Glenys’ Diary. No school work today. Neville and Brett made a paper Christmas tree to stick on the door into the front cabin, then we all stuck on bits of shiny paper and ribbons to decorate it. Brett and Craig have also hung up various decorations in the back cabin, with more to follow tomorrow.Neville has been playing Christmas CD’s most of the day at a volume guaranteed to drive one to the foredeck with hands clasped over ears. John mentioned something about “humbug” at one point. One good thing about the day is that Neville has not been practising on the recorder.

I managed to get the washing dry despite threats of showers – I found it somewhat disconcerting to note that whereas Brett, Craig and I have gone through at least 8 pairs of pants each since 7 December, there were only 3 pairs of Neville’s underpants hanging out to dry.

I had a final closing down sale of the tuck shop this afternoon – everything cost 1 cent each, so the boys came away well pleased with their comics and pile of sweets. I don’t envisage the need to open shop again before reaching Grenada, since Christmas is only the day after tomorrow.

We are now bowling along again at 6-7 knots which should help to eat up the miles. The boats that we have been listening to along the way are beginning to arrive at their destinations now – “Vintage Port” should be in tonight. “Timana” and “Amatwana 2” in a couple of days, and “Chintoo” maybe a day behind them. We heard “Honey Hush” who have reached Barbados – Carol sounded so bubbly on the radio, completely different from the deadpan, weary voices of those still at sea.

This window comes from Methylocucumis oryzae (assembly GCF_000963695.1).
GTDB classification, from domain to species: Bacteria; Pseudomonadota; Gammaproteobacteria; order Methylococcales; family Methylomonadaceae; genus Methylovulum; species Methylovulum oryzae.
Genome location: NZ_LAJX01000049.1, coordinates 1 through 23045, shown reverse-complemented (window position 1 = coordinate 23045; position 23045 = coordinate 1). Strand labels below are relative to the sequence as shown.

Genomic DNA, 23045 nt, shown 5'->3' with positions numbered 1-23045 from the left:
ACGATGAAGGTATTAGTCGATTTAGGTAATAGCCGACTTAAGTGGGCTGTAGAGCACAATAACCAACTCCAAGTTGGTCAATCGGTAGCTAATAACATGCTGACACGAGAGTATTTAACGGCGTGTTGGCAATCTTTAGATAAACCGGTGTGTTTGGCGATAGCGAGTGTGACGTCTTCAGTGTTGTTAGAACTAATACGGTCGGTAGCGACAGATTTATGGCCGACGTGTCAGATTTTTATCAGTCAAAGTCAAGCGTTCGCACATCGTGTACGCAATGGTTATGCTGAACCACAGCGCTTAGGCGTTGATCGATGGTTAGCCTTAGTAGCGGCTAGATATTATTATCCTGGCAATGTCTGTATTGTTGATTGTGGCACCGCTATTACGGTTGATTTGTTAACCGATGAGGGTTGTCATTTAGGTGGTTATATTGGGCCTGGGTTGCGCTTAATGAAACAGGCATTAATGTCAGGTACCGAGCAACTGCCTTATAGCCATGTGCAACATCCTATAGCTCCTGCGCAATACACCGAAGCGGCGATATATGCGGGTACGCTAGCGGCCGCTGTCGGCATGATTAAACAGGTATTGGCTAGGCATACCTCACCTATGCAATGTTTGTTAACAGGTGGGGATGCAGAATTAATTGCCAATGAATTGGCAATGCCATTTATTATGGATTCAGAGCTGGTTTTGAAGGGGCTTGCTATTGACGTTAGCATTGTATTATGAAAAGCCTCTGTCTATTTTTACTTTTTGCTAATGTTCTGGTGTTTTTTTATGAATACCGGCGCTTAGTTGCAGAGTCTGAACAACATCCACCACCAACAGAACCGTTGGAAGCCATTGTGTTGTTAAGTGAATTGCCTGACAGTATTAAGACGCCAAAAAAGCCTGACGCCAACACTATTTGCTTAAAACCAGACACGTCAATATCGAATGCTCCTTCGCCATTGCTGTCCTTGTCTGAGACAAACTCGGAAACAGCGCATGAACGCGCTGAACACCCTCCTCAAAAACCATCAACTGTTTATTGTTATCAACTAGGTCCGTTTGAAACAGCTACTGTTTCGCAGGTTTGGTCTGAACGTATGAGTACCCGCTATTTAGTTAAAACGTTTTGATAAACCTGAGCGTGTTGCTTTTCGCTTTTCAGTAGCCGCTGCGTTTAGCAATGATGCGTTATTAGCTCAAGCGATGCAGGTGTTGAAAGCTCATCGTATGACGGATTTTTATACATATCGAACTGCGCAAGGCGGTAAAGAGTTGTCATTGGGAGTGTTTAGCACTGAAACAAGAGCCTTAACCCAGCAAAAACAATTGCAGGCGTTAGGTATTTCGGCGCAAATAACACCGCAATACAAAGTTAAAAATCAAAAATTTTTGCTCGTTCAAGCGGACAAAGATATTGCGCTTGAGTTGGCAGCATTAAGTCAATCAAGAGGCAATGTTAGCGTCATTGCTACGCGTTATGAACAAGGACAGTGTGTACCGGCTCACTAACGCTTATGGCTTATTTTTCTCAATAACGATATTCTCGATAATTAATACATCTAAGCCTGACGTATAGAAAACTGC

24 December 1993 Atlantic Crossing (Day 18)
What a tiring night! By nine o’clock, the wind was over 20 knots and we reefed the main. An hour later, a massive squall hit us and we dropped the main in 30 knots and lashing rain. I put the main back up, but by three in the morning, it was back down under the onslaught of squall, after squall. It sounds like the others at 17°N 57°W have had the same, but the boats at 53°W and 60°W haven’t had any big squalls. I guess that we’ve got another 24 hours of this.

It’s Christmas Eve, the tree is made and the nativity scene is up on the wall - I just hope the squalls blow themselves out today. The squalls continued until about late afternoon then we settled down in East 15 with twin head sails. It was too cloudy and rolly to bother doing a sextant fix today. John and I were tired and slept during the day when we were off watch. The Hydrovane struggled a bit during the last 24 hours because of the high swell and the large variation in wind speed.

Glenys’ Diary. God, what a horrible night! It began on my watch about 11 pm, a couple of big black clouds rolled by causing gusty wind and some big swell. Behind them was a squall, a grey misty mass that when it arrived, caused a deluge of warm rain. I shouted for Neville, who came up and quickly lowered the main before the squall actually hit. Further lesser squalls occurred during the night, and some terrible rolling was going on, so nobody but the children slept well.

Neville spotted another ship and tried to talk to it on the VHF, but the operator wasn’t too communicative – he actually said “what do you want?”! As though it’s a common occurrence to meet lots of yachts on this barren stretch of water!